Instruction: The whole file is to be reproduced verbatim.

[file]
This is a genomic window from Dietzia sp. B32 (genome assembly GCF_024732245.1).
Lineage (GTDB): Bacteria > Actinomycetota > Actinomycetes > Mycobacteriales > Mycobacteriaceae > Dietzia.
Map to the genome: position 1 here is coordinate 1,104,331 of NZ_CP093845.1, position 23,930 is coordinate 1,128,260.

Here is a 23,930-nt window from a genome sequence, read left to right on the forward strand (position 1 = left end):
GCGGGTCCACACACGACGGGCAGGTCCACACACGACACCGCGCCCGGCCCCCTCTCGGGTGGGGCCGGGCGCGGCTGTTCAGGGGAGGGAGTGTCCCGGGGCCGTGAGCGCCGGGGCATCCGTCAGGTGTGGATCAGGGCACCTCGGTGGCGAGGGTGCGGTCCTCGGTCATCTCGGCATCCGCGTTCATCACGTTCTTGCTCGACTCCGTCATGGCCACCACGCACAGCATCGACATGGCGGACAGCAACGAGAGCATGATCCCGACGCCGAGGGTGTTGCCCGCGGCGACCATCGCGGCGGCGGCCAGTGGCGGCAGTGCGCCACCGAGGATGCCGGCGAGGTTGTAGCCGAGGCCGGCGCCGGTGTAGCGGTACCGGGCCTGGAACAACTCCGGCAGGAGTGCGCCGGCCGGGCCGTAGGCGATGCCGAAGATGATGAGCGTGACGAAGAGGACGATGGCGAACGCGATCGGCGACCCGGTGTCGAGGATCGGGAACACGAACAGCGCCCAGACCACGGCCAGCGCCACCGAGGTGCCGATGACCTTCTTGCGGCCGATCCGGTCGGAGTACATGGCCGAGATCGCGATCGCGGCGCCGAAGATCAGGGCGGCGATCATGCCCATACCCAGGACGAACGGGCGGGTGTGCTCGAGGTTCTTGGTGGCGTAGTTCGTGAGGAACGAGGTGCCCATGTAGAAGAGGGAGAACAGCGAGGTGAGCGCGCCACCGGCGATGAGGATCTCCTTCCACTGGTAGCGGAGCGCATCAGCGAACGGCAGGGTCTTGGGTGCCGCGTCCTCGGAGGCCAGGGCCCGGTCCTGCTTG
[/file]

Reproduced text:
This is a genomic window from Dietzia sp. B32 (genome assembly GCF_024732245.1).
Lineage (GTDB): Bacteria > Actinomycetota > Actinomycetes > Mycobacteriales > Mycobacteriaceae > Dietzia.
Map to the genome: position 1 here is coordinate 1,104,331 of NZ_CP093845.1, position 23,930 is coordinate 1,128,260.

Here is a 23,930-nt window from a genome sequence, read left to right on the forward strand (position 1 = left end):
GCGGGTCCACACACGACGGGCAGGTCCACACACGACACCGCGCCCGGCCCCCTCTCGGGTGGGGCCGGGCGCGGCTGTTCAGGGGAGGGAGTGTCCCGGGGCCGTGAGCGCCGGGGCATCCGTCAGGTGTGGATCAGGGCACCTCGGTGGCGAGGGTGCGGTCCTCGGTCATCTCGGCATCCGCGTTCATCACGTTCTTGCTCGACTCCGTCATGGCCACCACGCACAGCATCGACATGGCGGACAGCAACGAGAGCATGATCCCGACGCCGAGGGTGTTGCCCGCGGCGACCATCGCGGCGGCGGCCAGTGGCGGCAGTGCGCCACCGAGGATGCCGGCGAGGTTGTAGCCGAGGCCGGCGCCGGTGTAGCGGTACCGGGCCTGGAACAACTCCGGCAGGAGTGCGCCGGCCGGGCCGTAGGCGATGCCGAAGATGATGAGCGTGACGAAGAGGACGATGGCGAACGCGATCGGCGACCCGGTGTCGAGGATCGGGAACACGAACAGCGCCCAGACCACGGCCAGCGCCACCGAGGTGCCGATGACCTTCTTGCGGCCGATCCGGTCGGAGTACATGGCCGAGATCGCGATCGCGGCGCCGAAGATCAGGGCGGCGATCATGCCCATACCCAGGACGAACGGGCGGGTGTGCTCGAGGTTCTTGGTGGCGTAGTTCGTGAGGAACGAGGTGCCCATGTAGAAGAGGGAGAACAGCGAGGTGAGCGCGCCACCGGCGATGAGGATCTCCTTCCACTGGTAGCGGAGCGCATCAGCGAACGGCAGGGTCTTGGGTGCCGCGTCCTCGGAGGCCAGGGCCCGGTCCTGCTTG